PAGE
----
Race Report: Chelan Man Half-Iron
Saturday was hot. Long, hot, and painful. It may have been the heat, or a deficiency in my training, or maybe poor hydration in the early period of the race, but at about 45 miles into the bike leg, everything shut down. My legs stopped pumping, cramped up completely; I became dizzy and my lips began to tingle. I managed to find a little shade, and as I watched dozens of riders sail past, I recovered a little bit. A carload of race fans had a bit of water, and I drank a fair amount, but I think it was far too late at this point. I allowed myself to become considerably behind on maintaining my hydration, and as a result, I’m afraid the rest of the race was merely an effort to finish.
Upon reaching the top of the final climb, about half a mile past where I first was forced to stop, I immediately cramped again, worse this time, and nearly fell off my bike. If it weren’t for the aide station at the top of the hill, and the workers there who caught me, I probably would have tipped over in a pile of my own vomit. All the fluids I’d managed to swallow a half mile earlier came up in a torrent of red, and while they tried to massage my stiffened legs back into motion, I again drank almost two whole bottles full of water and HEED (an electrolyte/water mixture made by HammerGel). After another ten to fifteen minutes worth of rest, I was able to get back on my bike once more and continue down the road. Luckily, it was only eight more miles to the end of the bike leg, almost all down hill.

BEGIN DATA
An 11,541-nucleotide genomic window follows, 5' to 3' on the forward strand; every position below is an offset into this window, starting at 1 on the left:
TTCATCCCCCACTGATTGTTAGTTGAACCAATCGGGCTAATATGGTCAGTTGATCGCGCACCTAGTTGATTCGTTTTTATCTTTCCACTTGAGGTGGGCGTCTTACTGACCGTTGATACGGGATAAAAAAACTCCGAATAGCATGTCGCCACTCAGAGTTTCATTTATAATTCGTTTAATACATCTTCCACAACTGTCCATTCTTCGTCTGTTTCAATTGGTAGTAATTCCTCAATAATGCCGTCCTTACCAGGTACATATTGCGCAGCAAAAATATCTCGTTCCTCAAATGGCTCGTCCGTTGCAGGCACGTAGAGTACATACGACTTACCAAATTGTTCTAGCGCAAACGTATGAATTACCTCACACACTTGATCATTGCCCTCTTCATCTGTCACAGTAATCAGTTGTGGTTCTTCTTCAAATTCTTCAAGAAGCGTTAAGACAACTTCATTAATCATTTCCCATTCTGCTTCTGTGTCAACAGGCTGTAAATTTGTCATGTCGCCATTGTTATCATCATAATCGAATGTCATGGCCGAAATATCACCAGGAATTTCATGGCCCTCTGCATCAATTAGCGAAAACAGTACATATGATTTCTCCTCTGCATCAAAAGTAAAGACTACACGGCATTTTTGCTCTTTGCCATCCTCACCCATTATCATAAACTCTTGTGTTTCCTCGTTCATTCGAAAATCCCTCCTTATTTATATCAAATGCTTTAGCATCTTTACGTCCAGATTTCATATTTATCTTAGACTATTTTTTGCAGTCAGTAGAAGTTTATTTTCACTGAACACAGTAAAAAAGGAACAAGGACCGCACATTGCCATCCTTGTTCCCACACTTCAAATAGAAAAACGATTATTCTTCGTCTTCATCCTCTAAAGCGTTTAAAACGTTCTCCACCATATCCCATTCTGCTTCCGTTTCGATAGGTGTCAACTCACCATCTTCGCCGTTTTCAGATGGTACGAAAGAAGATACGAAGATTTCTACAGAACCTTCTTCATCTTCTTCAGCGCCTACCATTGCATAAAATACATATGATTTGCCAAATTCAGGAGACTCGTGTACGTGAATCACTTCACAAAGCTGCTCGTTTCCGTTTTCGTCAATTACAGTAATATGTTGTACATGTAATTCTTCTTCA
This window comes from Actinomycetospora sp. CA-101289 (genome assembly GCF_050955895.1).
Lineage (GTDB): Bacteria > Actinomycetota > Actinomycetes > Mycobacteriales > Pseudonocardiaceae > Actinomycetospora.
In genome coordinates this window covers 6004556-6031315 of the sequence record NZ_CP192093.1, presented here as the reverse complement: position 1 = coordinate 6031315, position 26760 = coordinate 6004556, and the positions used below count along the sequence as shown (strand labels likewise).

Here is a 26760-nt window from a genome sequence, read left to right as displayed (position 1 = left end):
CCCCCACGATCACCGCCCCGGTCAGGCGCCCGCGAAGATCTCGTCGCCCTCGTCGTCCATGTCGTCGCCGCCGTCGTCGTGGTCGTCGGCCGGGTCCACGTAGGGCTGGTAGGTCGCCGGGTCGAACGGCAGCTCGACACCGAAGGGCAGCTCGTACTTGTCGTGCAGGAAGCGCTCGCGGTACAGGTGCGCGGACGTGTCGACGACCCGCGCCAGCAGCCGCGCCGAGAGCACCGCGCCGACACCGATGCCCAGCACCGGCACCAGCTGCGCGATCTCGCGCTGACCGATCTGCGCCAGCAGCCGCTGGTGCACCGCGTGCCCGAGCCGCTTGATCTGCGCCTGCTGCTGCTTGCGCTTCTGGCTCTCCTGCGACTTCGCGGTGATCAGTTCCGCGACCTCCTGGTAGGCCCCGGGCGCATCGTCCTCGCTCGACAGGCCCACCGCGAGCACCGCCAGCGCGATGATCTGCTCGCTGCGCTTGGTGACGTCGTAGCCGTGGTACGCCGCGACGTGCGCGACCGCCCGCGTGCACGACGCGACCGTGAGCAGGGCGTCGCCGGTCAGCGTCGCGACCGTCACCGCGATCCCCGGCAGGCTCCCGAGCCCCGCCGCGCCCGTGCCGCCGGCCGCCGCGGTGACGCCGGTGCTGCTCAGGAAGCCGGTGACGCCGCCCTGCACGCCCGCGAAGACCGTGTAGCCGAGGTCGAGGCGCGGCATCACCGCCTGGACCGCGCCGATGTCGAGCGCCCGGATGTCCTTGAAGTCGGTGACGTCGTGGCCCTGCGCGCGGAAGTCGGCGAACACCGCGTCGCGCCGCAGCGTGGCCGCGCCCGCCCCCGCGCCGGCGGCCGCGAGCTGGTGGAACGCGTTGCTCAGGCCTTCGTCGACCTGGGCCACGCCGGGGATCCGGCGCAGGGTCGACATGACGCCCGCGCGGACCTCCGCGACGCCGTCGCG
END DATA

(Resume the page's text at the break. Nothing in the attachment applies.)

Upon reaching the transition area, the temperature had climbed into the high nineties, and it was getting hotter. I doused my head with a bottle of water, and strapped on my running shoes. My body temp still hadn’t cooled off, but there were thirteen more miles to go, and it was only getting hotter, so I couldn’t linger. Most of the “run” was a walk, and it took me over three hours to complete the course. I had to stop for a considerable period in the first two miles of the race to try to cool off, and I was able to resume my staggered pace. Nearly every aide station along the way had kids with super-soakers, or buckets full of water-drenched sponges, so I was able to cool myself every mile or two. I got to the point where I couldn’t really drink any more, but I was still much too hot. Without any shade my body would just not cool down.
I finally crossed the finish at 7:28:32, sat at the aide station, threw up again, and pretty much failed at all of my goals except one: I finished.